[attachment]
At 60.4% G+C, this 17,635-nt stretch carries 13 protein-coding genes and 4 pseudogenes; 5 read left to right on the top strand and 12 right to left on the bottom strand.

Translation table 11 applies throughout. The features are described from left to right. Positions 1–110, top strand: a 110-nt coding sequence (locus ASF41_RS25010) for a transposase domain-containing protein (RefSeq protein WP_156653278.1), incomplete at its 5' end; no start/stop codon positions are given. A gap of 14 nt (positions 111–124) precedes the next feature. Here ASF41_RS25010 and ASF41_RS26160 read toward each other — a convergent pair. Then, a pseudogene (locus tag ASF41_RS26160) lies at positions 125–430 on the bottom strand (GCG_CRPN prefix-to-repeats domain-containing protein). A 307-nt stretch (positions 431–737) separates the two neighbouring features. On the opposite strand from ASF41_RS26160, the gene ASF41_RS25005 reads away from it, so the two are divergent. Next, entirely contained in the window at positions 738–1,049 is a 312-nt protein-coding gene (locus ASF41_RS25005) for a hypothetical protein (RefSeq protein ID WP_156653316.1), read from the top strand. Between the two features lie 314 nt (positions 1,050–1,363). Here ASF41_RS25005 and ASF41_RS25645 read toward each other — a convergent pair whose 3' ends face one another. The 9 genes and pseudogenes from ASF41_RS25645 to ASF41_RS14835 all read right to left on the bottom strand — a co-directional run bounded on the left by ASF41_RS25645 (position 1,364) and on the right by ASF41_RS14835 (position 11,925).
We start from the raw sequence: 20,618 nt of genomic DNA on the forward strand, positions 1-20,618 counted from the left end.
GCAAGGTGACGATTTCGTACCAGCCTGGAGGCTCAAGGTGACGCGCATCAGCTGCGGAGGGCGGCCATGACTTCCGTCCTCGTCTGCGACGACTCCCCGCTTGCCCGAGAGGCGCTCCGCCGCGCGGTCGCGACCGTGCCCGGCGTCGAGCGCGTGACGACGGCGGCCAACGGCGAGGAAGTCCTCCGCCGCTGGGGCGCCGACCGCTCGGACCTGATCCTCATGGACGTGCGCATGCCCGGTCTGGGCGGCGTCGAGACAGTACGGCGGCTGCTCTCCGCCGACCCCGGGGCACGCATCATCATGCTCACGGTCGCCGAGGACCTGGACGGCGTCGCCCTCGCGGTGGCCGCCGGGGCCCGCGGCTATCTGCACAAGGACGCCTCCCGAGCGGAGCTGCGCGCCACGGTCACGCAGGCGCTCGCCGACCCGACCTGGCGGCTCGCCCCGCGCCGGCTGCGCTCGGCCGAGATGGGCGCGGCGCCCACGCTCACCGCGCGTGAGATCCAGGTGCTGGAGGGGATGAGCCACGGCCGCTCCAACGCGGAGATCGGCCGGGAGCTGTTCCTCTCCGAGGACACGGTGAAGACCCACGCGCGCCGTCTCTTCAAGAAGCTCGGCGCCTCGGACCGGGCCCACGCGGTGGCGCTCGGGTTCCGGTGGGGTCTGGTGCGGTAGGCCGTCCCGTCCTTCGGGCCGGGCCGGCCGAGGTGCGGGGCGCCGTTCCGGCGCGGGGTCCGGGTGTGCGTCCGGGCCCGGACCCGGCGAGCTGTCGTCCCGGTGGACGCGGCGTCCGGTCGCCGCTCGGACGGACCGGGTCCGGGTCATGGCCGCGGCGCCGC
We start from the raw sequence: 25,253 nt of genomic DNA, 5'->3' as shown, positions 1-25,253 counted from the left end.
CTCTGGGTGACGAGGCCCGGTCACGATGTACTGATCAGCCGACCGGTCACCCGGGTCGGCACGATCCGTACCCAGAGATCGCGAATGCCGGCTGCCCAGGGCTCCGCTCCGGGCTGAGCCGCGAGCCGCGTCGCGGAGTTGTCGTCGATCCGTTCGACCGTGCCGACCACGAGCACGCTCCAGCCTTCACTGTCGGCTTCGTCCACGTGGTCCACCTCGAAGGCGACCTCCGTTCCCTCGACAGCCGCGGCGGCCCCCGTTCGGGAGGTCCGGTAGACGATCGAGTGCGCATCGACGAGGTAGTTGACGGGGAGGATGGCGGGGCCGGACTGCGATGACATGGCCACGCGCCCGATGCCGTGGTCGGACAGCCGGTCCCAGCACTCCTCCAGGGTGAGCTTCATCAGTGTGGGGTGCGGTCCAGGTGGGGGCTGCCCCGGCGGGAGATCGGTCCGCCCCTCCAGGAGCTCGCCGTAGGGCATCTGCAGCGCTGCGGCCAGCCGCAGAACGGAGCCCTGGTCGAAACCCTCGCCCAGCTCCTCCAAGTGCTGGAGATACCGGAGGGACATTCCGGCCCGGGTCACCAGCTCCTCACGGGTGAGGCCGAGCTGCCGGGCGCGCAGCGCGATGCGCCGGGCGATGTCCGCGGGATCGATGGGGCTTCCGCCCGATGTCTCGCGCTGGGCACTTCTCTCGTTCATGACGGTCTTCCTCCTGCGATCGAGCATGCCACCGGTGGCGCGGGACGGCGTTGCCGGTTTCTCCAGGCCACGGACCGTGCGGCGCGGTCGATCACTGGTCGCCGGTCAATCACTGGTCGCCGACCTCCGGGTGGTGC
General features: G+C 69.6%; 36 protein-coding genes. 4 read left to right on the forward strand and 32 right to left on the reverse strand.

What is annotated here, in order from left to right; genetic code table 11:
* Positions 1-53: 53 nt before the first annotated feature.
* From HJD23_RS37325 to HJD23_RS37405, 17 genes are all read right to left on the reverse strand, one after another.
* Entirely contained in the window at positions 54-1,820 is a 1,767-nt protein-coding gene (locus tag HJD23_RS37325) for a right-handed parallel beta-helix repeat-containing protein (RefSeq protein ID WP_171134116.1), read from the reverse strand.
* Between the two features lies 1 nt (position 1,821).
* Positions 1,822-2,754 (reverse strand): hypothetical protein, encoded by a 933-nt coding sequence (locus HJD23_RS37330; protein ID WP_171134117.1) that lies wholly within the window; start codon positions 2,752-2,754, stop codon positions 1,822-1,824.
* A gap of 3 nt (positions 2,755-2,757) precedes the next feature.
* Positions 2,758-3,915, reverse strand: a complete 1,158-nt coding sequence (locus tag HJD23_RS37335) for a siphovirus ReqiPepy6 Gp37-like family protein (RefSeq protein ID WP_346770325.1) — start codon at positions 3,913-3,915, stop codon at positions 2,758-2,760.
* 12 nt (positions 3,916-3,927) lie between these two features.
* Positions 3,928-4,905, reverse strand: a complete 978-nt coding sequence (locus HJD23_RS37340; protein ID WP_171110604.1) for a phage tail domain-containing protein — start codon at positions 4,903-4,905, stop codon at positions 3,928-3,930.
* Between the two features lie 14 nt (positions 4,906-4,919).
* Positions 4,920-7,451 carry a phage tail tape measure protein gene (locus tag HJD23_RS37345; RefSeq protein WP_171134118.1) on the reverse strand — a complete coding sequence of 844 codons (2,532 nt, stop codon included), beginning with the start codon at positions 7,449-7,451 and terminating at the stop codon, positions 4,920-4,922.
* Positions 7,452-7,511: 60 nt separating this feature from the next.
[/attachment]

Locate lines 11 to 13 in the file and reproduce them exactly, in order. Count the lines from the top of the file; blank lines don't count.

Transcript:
* Entirely contained in the window at positions 54-1,820 is a 1,767-nt protein-coding gene (locus tag HJD23_RS37325) for a right-handed parallel beta-helix repeat-containing protein (RefSeq protein ID WP_171134116.1), read from the reverse strand.
* Between the two features lies 1 nt (position 1,821).
* Positions 1,822-2,754 (reverse strand): hypothetical protein, encoded by a 933-nt coding sequence (locus HJD23_RS37330; protein ID WP_171134117.1) that lies wholly within the window; start codon positions 2,752-2,754, stop codon positions 1,822-1,824.